Delaying call to require_login for accessing Facebook applications: Benefits, How-To and Case Studies

9,585 views

Published on

Why you should defer the call of require_login() in the Facebook applications you build as far as possible.

Published in: Technology, Design
0 Comments
3 Likes
Statistics
Notes
  • Be the first to comment

No Downloads
Views
Total views
9,585
On SlideShare
0
From Embeds
0
Number of Embeds
664
Actions
Shares
0
Downloads
36
Comments
0
Likes
3
Embeds 0
No embeds

No notes for slide

Delaying call to require_login for accessing Facebook applications: Benefits, How-To and Case Studies

  1. 1. Nitesh Nandy www.mobicules.com <ul><ul><li>Delaying user login for accessing Facebook applications: Benefits, How-To and Case Studies </li></ul></ul>
  2. 2. require_login() - Why <ul><li>With require_login(), the application takes the user's permission to access her personal data stored with Facebook. </li></ul><ul><li>An application page can be made available to a user without her having given permission to it to access her data, if require_login() is not called on the page. </li></ul><ul><li>Such pages are accessible even without the user having logged into Facebook! </li></ul>
  3. 3. Example
  4. 4. Why delay require_login()‏ <ul><li>Application Preview </li></ul><ul><li>Search Engine Optimization </li></ul><ul><li>Being in Facebook's good books (Feed Ranks)‏ </li></ul><ul><li>Better User Experience </li></ul>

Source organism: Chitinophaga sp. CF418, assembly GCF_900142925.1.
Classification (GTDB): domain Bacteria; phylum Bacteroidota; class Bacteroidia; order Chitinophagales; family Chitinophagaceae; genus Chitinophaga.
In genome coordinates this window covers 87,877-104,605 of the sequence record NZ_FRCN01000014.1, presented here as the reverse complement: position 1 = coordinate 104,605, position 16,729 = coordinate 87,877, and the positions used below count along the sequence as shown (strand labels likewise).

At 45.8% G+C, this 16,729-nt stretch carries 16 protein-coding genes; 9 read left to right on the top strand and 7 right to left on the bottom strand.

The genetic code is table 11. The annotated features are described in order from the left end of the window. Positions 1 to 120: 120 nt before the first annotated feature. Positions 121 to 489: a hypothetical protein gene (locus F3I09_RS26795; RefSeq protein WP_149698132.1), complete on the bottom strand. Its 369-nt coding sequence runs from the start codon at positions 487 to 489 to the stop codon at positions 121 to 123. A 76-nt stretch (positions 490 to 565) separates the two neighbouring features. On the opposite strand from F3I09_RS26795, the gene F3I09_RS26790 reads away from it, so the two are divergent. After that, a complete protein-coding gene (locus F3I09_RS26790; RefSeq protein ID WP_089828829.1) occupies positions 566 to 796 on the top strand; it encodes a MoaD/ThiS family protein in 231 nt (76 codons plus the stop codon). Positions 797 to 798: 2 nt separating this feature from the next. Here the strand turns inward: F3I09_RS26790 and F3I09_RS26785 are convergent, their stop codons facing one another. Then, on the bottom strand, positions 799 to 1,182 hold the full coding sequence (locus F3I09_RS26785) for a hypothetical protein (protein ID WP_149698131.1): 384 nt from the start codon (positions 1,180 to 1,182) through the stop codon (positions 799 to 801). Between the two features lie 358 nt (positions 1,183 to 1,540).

5. 5. Application Preview <ul><li>Seamless transition into the application </li></ul><ul><li>Let the users taste your application before adding it </li></ul><ul><li>Easier for bloggers to write about apps and link to them on their blogs </li></ul>
  6. 6. Feed Rankings <ul><li>The probability of a feed story showing up on a friends homepage who has not added the application depends on the 'quality' of feeds. </li></ul><ul><li>Facebook analyzes the user's click-stream after clicking on a link from the story to estimate the 'quality'. </li></ul><ul><ul><li>Whether the link forces an application Allow Access </li></ul></ul><ul><ul><li>Time spent on the landing page from the feed </li></ul></ul><ul><ul><li>Users marking the feed as irrelevent </li></ul></ul>
  7. 7. Feed Ranking <ul><li>Delaying require_login() helps show the user a landing page which has relevant content. </li></ul><ul><li>Better Feed Rankings --> Better Viral Growth </li></ul>BAD good
  8. 8. Search Engine Optimization <ul><li>Important user acquisition strategy apart from viral channels </li></ul>
  9. 9. Search Engine Optimization <ul><li>Crawlers do not login to facebook and install apps </li></ul><ul><li>Serve pages without requiring logins </li></ul><ul><li>Apps are served from apps.facebook.com so apps get to ride on back on facebook’s page rank </li></ul><ul><li>Serve XML Sitemaps off apps.facebook.com and notify search engines about changes on your application </li></ul>
  10. 10. Better User Experience <ul><li>Asking to add before allowing to access any content results in bad user experience </li></ul><ul><li>User cannot be expected to grant privileges when they haven’t seen anything on application </li></ul><ul><li>Let the user access the content and then ask for addition </li></ul>
  11. 11. “ Good content easily accessible&quot; <ul><li>Links in feed stories should show the full content before prompting to add </li></ul><ul><li>Content shown before adding should be reasonably authentic </li></ul><ul><li>A good amount of application data should be open for crawler indexing </li></ul>
  12. 12. <ul><li>Thanks </li></ul><ul><li>Nitesh Nandy </li></ul><ul><li>[email_address] </li></ul>

×